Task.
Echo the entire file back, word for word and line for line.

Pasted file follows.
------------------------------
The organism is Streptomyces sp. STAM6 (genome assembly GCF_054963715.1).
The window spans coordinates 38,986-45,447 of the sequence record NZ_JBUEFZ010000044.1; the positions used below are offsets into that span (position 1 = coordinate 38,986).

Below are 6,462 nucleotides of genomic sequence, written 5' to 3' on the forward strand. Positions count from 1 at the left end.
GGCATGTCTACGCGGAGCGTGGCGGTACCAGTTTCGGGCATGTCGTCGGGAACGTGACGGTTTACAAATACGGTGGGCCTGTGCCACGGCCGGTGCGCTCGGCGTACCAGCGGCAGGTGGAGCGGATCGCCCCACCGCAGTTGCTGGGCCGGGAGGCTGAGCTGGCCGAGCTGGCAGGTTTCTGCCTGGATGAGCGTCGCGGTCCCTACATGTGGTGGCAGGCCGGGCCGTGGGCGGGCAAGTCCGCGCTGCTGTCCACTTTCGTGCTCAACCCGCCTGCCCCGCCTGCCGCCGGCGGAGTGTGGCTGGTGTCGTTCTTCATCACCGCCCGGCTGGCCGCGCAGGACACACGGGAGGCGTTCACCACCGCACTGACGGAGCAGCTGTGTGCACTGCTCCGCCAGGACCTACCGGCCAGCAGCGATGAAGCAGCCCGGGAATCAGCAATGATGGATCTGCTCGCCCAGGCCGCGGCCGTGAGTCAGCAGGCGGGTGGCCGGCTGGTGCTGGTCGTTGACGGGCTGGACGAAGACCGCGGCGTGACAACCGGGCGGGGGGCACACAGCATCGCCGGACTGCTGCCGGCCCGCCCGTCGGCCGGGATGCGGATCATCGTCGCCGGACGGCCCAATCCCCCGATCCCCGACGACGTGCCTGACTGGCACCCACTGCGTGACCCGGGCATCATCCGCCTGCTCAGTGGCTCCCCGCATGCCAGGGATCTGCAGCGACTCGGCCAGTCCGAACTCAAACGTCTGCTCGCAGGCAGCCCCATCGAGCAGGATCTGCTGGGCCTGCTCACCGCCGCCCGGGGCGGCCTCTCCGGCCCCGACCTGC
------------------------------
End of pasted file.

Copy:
The organism is Streptomyces sp. STAM6 (genome assembly GCF_054963715.1).
The window spans coordinates 38,986-45,447 of the sequence record NZ_JBUEFZ010000044.1; the positions used below are offsets into that span (position 1 = coordinate 38,986).

Below are 6,462 nucleotides of genomic sequence, written 5' to 3' on the forward strand. Positions count from 1 at the left end.
GGCATGTCTACGCGGAGCGTGGCGGTACCAGTTTCGGGCATGTCGTCGGGAACGTGACGGTTTACAAATACGGTGGGCCTGTGCCACGGCCGGTGCGCTCGGCGTACCAGCGGCAGGTGGAGCGGATCGCCCCACCGCAGTTGCTGGGCCGGGAGGCTGAGCTGGCCGAGCTGGCAGGTTTCTGCCTGGATGAGCGTCGCGGTCCCTACATGTGGTGGCAGGCCGGGCCGTGGGCGGGCAAGTCCGCGCTGCTGTCCACTTTCGTGCTCAACCCGCCTGCCCCGCCTGCCGCCGGCGGAGTGTGGCTGGTGTCGTTCTTCATCACCGCCCGGCTGGCCGCGCAGGACACACGGGAGGCGTTCACCACCGCACTGACGGAGCAGCTGTGTGCACTGCTCCGCCAGGACCTACCGGCCAGCAGCGATGAAGCAGCCCGGGAATCAGCAATGATGGATCTGCTCGCCCAGGCCGCGGCCGTGAGTCAGCAGGCGGGTGGCCGGCTGGTGCTGGTCGTTGACGGGCTGGACGAAGACCGCGGCGTGACAACCGGGCGGGGGGCACACAGCATCGCCGGACTGCTGCCGGCCCGCCCGTCGGCCGGGATGCGGATCATCGTCGCCGGACGGCCCAATCCCCCGATCCCCGACGACGTGCCTGACTGGCACCCACTGCGTGACCCGGGCATCATCCGCCTGCTCAGTGGCTCCCCGCATGCCAGGGATCTGCAGCGACTCGGCCAGTCCGAACTCAAACGTCTGCTCGCAGGCAGCCCCATCGAGCAGGATCTGCTGGGCCTGCTCACCGCCGCCCGGGGCGGCCTCTCCGGCCCCGACCTGC